Thursday, July 13, 2000 9:47 AM
I was looking through my book "White Knuckle Ride"
and I noticed NYNY's Manhattan Express was 203 ft. tall. Is this a hyper coaster? The first drop is 100 ft and the second is about 185ft.
If anybody knows let me know.
The Future Is Riding On It!!!
Thursday, July 13, 2000 11:36 AM
That is the subject of much debate. I wouldn't call it a hypercoaster even though it does feature hyper-like elements. I features a vertical loop, and a heartline dive loop so it kinda falls in the same category as SOB, kind of a hyperlooper.
Thursday, July 13, 2000 2:39 PM
Technically, any full circuit coaster over 200ft is considered a hyper. I would classify ME as a looping hyper, and SOB as a wooden hyper.
ME's drops are actually 75ft and 144ft, can't for the life of me understand why TOGO just didn't do a hyper drop all the way to the ground with all that room they had. But they're lame anyway.
Friday, July 14, 2000 8:05 AM
I rode ME last fall and latter found out is was 200 feet tall. With all of those big hotels right next to the ride, it looks pretty small. I wouldn’t call ME a hyper because the drop isn’t 200+ feet. If you just used the height above ground, then the worlds tallest coaster would be the coaster on top of the Stratosphere hotel (700+ feet I think).
Friday, July 14, 2000 8:43 AM
What makes a hypercoaster a hypercoaster? The 200 foot tall mark doesn't work really because as RPMGuitar stated High Roller has such a high elevation, but none of us would consider it a hypercoaster. The 200 foot drop requirement doesn't work because even Magnum, the quintessential hypercoaster doesn't meet that mark. As with most amusement publicity, "Hypercoaster" is a creation of the marketing department, so maybe they would know. Maybe the coaster has to have a 200 foot elevation change (whether up or down) to be a hyper, which would qualify Manhattan Express as one. I have never considered it a hypercoaster though. Anyone think they know for sure?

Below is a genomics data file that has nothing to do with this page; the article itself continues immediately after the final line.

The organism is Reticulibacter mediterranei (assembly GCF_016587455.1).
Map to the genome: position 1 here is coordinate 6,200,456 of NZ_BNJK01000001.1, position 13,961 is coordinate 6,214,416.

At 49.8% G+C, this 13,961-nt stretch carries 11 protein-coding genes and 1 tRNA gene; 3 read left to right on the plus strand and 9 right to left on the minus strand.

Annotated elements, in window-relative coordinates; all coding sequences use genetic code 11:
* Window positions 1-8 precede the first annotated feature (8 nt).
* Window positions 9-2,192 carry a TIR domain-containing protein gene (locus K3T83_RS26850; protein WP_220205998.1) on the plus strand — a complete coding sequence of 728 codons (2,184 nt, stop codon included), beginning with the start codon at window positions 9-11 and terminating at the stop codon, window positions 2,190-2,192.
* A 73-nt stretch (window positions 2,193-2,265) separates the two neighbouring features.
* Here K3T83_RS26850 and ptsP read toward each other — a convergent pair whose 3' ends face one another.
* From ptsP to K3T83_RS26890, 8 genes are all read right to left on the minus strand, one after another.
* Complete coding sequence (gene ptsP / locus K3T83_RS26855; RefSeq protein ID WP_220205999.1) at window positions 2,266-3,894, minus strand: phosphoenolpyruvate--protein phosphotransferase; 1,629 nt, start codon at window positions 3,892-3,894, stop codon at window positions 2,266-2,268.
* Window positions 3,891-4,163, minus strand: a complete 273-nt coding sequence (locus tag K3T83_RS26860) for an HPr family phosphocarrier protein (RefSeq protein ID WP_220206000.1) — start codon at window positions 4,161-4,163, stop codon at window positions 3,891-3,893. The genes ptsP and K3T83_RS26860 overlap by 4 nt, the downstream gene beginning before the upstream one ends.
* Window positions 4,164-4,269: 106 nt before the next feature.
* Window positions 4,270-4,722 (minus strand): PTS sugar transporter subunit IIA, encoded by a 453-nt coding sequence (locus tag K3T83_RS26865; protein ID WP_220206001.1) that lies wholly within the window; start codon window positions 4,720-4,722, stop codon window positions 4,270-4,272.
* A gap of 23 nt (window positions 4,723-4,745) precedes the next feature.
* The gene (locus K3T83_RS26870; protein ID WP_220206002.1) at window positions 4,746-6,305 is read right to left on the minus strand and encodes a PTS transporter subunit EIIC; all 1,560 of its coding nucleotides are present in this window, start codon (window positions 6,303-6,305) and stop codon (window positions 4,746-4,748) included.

Friday, July 14, 2000 11:53 AM
I *think* the 'true' definition of a hypercoaster is a steel coaster with a hill and/or drop +200, made in a style to mimic (older) wooden coasters. This originally had a "out&back" style connotation. Since that was the general feeling, that it had to be a steel out&back, several other related terms were spawned, such as hyperlooper (Steel Phantom), hypertwister (Raging Bull) and hyperwoodie (SOB). ME best falls into the hyperlooper catagory, because it does have a 200+ hill (though the drop is much less) and it has inversions. High Roller (AFAIK) has NO hills and NO 200+ drop and therefore is not a hyper-anything.
Is that as clear as mud to everyone? Good! =]
(note all measurements given in the english foot)
Friday, July 14, 2000 1:22 PM
Plus I consider that High Roller is the worlds "highest" coaster not the "tallest" coaster.
Friday, July 14, 2000 6:53 PM
Not to mention it's speed is a measly 30mph.